There are a lot of things that a global retailer has to consider. From logistics to listings and tax to translation, it’s hard to be on top of everything, particularly if your operation is being run by just a handful of very busy people.
However, it’s worth taking the time to consider your currency requirements. By getting these right, you could be saving a lot of money and protecting your bottom line.
You may not have given it too much thought, but the way in which you purchase goods from overseas suppliers, price your goods on international marketplaces and then repatriate your funds could be costing you a few percent off your bottom line. That’s soon going to add up. In this blog, we’ll run through the basics and show you how you can avoid losing out through the exchange rates.
When purchasing goods from abroad, the amount you end up paying for stock will depend on what exchange rate you can get. With constant fluctuations in rates, the wrong bit of timing could see rates go against you, and your money not going as far. Then again, if you get your timing right, and rates go in your favour, you’ll be able to get more stock for your money. It’s worth mentioning no-one knows where the rates will go, but things can change very quickly – from one week, day or even hour to the next. Even in the time between negotiating with a supplier and paying them, the rates could have moved quite dramatically.
One way to overcome exchange rate uncertainty is to use what’s known as a forward contract. A forward contract will allow you to fix an exchange rate in advance of the payment, even up to three years ahead, so that you know exactly how much a supplier payment you make in the future will cost you. Bear in mind that you wouldn’t benefit if the rates were to move in your favour in the lead up to the payment date since the rate and amount are fixed, but the point is you can’t guarantee how the rate will move so this option is good for budgeting. If you decide to book a forward contract you’ll be asked to pay an initial deposit to secure the rate.
The exchange rate could be one of the key factors that decides how competitive you’re prepared to be. If the rates are in your favour – and your money goes further – you may decide to lower your prices to make them more appealing to consumers.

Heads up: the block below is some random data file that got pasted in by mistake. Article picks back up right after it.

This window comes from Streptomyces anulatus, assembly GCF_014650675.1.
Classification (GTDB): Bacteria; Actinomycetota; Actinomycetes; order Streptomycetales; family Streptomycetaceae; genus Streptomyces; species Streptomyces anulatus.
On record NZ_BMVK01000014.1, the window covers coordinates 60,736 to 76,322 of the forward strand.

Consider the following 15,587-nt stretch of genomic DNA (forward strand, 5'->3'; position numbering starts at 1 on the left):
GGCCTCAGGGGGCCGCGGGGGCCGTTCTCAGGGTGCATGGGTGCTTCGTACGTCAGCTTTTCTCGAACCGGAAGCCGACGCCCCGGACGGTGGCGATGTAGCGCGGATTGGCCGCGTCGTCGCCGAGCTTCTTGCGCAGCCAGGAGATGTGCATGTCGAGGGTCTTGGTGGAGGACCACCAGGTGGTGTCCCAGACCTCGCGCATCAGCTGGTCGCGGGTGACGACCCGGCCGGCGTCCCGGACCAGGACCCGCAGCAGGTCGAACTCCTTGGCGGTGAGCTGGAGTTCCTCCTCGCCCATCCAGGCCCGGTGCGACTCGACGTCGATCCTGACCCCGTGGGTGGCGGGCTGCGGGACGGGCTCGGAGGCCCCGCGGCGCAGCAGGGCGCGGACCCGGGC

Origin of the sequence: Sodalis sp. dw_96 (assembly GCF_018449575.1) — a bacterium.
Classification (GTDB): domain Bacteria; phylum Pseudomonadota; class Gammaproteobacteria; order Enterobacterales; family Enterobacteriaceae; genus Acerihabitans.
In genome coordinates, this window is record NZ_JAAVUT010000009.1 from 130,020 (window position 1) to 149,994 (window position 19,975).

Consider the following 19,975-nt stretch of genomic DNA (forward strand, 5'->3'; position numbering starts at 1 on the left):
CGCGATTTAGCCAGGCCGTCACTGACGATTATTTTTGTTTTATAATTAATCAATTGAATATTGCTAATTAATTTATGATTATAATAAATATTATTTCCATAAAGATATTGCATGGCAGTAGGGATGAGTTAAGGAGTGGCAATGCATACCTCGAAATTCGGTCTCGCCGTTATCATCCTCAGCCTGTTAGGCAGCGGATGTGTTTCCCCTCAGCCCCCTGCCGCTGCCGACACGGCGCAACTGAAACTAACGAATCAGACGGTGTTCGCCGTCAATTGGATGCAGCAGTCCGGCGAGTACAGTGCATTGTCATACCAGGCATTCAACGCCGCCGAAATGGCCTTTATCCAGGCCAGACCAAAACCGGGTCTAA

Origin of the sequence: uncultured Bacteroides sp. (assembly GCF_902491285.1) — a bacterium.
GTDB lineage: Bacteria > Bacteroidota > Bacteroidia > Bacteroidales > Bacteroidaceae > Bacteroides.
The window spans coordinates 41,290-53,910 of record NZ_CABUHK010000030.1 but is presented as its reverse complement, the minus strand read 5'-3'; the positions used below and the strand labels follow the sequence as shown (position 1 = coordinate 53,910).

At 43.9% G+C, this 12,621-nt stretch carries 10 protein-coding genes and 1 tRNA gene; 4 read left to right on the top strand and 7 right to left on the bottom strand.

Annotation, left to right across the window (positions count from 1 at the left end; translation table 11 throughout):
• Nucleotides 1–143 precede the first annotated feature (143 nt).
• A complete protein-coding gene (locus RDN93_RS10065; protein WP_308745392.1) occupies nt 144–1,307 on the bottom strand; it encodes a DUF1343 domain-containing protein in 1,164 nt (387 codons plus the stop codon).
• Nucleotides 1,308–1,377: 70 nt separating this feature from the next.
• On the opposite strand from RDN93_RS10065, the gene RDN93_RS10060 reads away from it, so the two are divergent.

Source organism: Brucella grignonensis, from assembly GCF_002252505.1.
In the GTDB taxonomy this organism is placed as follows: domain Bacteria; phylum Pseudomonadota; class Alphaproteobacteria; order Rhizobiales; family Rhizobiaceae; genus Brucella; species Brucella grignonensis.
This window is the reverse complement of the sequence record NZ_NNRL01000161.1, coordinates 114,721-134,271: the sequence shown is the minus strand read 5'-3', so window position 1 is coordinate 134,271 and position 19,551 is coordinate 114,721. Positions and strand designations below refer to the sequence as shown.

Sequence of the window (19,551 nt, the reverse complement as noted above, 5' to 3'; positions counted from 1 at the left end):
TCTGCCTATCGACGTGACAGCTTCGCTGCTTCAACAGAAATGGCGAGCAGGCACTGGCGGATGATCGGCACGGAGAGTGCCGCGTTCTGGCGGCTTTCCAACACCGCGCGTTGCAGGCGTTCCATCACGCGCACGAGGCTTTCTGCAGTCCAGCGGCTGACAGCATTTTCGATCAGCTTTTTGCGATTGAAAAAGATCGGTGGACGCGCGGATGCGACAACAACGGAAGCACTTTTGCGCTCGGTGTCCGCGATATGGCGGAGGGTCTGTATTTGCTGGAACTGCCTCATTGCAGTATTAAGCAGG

For example, back in December 2015, the GBP-EUR rate was as high as 1.42. In the space of just four months the pound has weakened against the euro to around 1.24 in early April 2016 (source: Oanda), and that’s the kind of fluctuation in exchange rates that can seriously impact your revenue. To put this in perspective, if you were sending €10,000 worth of profits back to the UK, you’d have got more than £1,000 less in April than you would have done in December.
If you find that the exchange rates have not gone in your favor, you may have a decision to make with regards to your pricing. You could increase the selling price of your products, which means you’ll receive the same sort of profit from your sales but could also risk you being uncompetitive in the marketplace. The other option is to keep your prices the same, but your profit will be reduced.
The important thing is to stay on top of exchange rate movements and be aware of how these can affect you.
Many marketplace operators will offer a service to transfer your sales revenues back to a bank account in your home country and in local currency. What you may not be aware of, however, is that some marketplaces can convert your funds at an uncompetitive exchange rate, which means you end up with less. You could be losing a few percent of the sales revenue you’re converting, and that’s not including the selling fees that you need to pay directly to the marketplace.
A specialist currency exchange company can provide you with access to a native bank account to receive your sales revenue in the currency you’re selling in. You can then arrange to transfer your funds back to your home bank account at a great exchange rate, which could save you money.
For more advice and news on foreign exchange and currency markets, visit the World First blog.